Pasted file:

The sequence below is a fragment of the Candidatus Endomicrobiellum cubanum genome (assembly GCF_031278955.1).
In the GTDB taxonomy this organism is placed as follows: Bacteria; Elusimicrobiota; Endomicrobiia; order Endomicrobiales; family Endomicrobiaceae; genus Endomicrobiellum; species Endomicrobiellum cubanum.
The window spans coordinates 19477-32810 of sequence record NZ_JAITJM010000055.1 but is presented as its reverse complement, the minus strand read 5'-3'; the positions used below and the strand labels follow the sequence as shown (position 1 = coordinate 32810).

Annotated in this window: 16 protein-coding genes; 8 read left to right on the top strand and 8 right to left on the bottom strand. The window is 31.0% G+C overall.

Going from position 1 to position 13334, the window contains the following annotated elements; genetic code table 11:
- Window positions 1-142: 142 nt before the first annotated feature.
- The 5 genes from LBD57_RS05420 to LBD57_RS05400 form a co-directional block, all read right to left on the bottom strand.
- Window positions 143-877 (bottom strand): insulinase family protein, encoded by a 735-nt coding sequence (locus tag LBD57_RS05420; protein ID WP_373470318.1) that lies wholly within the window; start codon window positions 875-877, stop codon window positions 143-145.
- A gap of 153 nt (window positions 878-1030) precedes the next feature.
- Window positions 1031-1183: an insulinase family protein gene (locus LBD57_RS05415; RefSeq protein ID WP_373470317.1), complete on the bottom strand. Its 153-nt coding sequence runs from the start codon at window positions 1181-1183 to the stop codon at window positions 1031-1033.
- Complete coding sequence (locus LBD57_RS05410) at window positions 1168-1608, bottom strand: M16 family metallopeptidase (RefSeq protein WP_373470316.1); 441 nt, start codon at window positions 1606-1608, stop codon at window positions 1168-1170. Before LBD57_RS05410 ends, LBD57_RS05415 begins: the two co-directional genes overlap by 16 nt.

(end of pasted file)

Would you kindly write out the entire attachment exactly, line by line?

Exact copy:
The sequence below is a fragment of the Candidatus Endomicrobiellum cubanum genome (assembly GCF_031278955.1).
In the GTDB taxonomy this organism is placed as follows: Bacteria; Elusimicrobiota; Endomicrobiia; order Endomicrobiales; family Endomicrobiaceae; genus Endomicrobiellum; species Endomicrobiellum cubanum.
The window spans coordinates 19477-32810 of sequence record NZ_JAITJM010000055.1 but is presented as its reverse complement, the minus strand read 5'-3'; the positions used below and the strand labels follow the sequence as shown (position 1 = coordinate 32810).

Annotated in this window: 16 protein-coding genes; 8 read left to right on the top strand and 8 right to left on the bottom strand. The window is 31.0% G+C overall.

Going from position 1 to position 13334, the window contains the following annotated elements; genetic code table 11:
- Window positions 1-142: 142 nt before the first annotated feature.
- The 5 genes from LBD57_RS05420 to LBD57_RS05400 form a co-directional block, all read right to left on the bottom strand.
- Window positions 143-877 (bottom strand): insulinase family protein, encoded by a 735-nt coding sequence (locus tag LBD57_RS05420; protein ID WP_373470318.1) that lies wholly within the window; start codon window positions 875-877, stop codon window positions 143-145.
- A gap of 153 nt (window positions 878-1030) precedes the next feature.
- Window positions 1031-1183: an insulinase family protein gene (locus LBD57_RS05415; RefSeq protein ID WP_373470317.1), complete on the bottom strand. Its 153-nt coding sequence runs from the start codon at window positions 1181-1183 to the stop codon at window positions 1031-1033.
- Complete coding sequence (locus LBD57_RS05410) at window positions 1168-1608, bottom strand: M16 family metallopeptidase (RefSeq protein WP_373470316.1); 441 nt, start codon at window positions 1606-1608, stop codon at window positions 1168-1170. Before LBD57_RS05410 ends, LBD57_RS05415 begins: the two co-directional genes overlap by 16 nt.